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Starting with Genki Books


22 Apr 2019
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I am an absolute beginner with Japanese, and got the Genki I books. I was looking for study tips and the best way to go about learning with the book. Also, should i have Hiragana memorized prior to starting. It appears after the first 2 chapters it moves to all Japanese with no Romanji.
21 Jun 2017
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The best way to go would be to have a great teacher to help you along.

The way GENKI is structured, you should learn hiragana by lesson 1 and katakana by lesson 2. Note that hiragana and katakana practice are in the writing section, which appears in the back of the book.

I've seen some of the approaches learners who don't know hiragana or katakana have taken to learn things like conjugation, and believe me, learning hiragana and katakana early on is definitely for the best.

nice gaijin

Resident Realist
8 Aug 2005
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Yes, start with a strong foundation by learning hiragana and katakana early, and practice reading and writing them diligently.

Don't try to rush it too much, slowly familiarize yourself with them by working on one or two new sets* a day. Practice reading and writing them just before bed, and again in the morning, to help encode them in your long-term memory. As you add each new set, be sure to refresh what you've already learned and write out the previous sets. So at first you're just writing the five vowels (say 10-20 times), but at the end of a couple weeks, you'll be practically writing out the entire phonetic alphabet. Get away from romaji as fast as possible.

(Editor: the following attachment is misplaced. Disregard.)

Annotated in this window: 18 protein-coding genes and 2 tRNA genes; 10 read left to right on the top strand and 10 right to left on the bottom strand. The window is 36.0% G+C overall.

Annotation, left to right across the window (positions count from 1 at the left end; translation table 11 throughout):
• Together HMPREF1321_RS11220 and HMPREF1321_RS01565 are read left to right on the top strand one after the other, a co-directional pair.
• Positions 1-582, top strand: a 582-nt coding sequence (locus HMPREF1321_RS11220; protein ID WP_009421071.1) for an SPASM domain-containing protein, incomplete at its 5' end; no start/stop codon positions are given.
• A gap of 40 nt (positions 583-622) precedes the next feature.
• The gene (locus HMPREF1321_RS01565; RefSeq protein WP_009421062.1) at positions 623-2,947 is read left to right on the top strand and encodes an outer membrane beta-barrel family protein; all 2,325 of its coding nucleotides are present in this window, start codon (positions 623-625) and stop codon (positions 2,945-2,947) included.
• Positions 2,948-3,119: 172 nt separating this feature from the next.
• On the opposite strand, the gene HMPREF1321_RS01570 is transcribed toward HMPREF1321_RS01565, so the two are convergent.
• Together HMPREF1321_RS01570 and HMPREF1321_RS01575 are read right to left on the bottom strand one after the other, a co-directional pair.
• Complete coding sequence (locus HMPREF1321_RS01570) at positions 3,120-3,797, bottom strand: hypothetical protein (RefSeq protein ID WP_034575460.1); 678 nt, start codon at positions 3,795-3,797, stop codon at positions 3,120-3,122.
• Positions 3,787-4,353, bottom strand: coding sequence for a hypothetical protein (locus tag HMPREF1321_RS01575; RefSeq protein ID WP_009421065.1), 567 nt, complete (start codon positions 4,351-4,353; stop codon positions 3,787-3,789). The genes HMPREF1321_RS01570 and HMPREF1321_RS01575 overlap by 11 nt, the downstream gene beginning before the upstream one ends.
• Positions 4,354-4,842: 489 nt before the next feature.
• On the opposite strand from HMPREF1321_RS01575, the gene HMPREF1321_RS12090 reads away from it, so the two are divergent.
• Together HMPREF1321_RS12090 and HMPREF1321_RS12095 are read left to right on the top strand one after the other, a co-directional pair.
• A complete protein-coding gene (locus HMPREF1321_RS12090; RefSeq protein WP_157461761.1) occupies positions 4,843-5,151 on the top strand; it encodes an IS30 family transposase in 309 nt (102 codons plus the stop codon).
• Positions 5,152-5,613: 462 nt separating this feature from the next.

You can try to study hiragana and katakana together, but I'd recommend focusing on hiragana first and then tackle katakana, They represent the exact same sounds but are used for different things,. It's like if English were written in all lower case letters, but words that are EMPHASIZED, sound effects like BOOM and foreign loan words like SUSHI were written in all capitol letters.

Equally important to the rote memorization of just learning all these new characters is to learn how they are used; Genki will introduce new vocabulary that uses the characters you've learned so you can see them in a real world. This will help your brain build connections between the characters, the sounds they make, and the words they appear in.

*by set, I am referring to a group of the five vowel sounds starting with a particular consonant, ie
あ い う え お - a i u e o (no consonant)
か き く け こ - ka ki ku ke ko
ま み む め も - ma mi mu me mo
and so on. There are a couple special characters you will encounter, and you should focus on those each in turn when you are ready.
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